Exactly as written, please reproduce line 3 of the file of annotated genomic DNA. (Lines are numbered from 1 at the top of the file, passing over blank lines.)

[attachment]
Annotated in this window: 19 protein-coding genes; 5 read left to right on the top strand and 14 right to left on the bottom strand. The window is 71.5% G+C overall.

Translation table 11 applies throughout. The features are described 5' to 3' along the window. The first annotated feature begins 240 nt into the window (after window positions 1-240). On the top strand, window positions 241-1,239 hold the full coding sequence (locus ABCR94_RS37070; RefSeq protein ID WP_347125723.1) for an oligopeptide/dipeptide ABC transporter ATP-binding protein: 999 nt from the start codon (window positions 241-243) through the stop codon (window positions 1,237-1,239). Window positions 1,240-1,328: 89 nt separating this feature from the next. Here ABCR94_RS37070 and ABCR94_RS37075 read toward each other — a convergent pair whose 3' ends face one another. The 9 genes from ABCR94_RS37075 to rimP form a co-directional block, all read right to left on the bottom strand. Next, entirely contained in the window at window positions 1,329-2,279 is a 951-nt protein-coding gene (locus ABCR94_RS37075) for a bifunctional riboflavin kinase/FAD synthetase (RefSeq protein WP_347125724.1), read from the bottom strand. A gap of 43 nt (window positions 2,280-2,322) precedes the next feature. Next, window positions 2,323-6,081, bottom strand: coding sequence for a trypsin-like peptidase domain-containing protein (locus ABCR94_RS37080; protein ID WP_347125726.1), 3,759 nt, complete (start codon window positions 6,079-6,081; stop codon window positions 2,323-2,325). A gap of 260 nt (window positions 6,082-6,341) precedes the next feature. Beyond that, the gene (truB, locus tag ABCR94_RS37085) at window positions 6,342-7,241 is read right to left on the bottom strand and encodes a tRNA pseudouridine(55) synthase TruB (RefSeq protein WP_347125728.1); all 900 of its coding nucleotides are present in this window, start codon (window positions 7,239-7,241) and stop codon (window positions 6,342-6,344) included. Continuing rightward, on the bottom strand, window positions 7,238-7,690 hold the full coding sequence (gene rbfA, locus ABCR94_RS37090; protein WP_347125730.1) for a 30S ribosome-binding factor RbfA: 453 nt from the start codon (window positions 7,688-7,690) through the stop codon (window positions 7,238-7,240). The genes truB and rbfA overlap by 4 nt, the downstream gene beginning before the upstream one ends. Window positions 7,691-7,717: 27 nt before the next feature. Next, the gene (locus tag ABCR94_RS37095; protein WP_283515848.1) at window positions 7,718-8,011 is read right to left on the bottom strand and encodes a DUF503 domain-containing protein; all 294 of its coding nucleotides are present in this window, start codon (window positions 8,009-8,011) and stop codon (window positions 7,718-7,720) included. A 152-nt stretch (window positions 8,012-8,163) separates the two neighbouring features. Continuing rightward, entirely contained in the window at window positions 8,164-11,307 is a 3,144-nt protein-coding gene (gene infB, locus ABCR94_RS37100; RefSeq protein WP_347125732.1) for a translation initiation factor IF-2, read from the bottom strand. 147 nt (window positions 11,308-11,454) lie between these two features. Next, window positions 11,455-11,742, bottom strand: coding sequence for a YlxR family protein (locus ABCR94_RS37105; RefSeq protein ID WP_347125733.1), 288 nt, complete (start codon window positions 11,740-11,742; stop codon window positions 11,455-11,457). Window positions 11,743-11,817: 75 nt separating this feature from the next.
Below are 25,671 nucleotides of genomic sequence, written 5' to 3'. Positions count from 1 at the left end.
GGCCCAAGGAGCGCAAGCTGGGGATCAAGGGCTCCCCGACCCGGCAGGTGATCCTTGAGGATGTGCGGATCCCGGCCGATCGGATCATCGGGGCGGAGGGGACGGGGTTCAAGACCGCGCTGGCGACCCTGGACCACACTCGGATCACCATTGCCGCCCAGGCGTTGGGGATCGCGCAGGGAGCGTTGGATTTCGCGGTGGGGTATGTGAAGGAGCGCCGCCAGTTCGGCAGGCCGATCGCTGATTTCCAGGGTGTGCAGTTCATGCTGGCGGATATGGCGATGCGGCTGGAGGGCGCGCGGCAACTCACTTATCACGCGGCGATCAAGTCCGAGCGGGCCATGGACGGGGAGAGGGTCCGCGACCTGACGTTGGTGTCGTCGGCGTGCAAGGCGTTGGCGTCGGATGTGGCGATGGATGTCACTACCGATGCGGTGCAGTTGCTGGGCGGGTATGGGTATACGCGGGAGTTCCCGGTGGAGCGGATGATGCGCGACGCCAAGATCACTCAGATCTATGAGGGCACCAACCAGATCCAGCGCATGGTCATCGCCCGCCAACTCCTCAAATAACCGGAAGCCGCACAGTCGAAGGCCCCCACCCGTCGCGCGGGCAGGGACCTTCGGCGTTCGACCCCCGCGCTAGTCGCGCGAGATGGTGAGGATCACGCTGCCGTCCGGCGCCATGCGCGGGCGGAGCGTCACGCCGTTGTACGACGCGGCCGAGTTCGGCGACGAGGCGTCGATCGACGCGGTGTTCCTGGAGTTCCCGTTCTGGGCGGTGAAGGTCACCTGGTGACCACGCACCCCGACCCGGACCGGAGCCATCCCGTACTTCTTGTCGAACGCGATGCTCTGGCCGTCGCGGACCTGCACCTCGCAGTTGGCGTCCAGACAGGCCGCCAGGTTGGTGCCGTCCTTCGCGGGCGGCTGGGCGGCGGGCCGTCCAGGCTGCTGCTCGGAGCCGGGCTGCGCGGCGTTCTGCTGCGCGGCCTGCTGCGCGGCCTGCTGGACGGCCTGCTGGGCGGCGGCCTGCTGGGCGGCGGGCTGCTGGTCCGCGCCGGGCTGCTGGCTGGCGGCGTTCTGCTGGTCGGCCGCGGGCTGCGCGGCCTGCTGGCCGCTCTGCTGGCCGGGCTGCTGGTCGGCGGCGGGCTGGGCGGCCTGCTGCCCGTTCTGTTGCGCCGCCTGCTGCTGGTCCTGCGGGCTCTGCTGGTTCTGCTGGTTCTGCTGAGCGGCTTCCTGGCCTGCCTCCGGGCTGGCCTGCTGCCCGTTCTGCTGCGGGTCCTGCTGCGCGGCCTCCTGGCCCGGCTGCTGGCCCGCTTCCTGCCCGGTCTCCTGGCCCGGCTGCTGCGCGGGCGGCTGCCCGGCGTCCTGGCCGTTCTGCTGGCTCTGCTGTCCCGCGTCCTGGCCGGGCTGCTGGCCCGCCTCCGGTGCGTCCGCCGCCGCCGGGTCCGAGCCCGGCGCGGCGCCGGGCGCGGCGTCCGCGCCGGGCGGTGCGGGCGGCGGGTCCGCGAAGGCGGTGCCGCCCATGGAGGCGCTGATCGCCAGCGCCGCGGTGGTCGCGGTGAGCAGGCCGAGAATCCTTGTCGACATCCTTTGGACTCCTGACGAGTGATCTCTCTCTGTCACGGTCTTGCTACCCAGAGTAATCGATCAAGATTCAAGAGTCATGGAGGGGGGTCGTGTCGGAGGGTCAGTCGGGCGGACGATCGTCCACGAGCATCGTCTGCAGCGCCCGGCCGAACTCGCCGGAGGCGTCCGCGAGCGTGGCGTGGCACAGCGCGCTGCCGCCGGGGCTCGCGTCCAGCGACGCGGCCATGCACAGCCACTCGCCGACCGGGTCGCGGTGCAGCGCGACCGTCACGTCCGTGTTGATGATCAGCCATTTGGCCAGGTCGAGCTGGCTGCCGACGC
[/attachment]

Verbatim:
Below are 25,671 nucleotides of genomic sequence, written 5' to 3'. Positions count from 1 at the left end.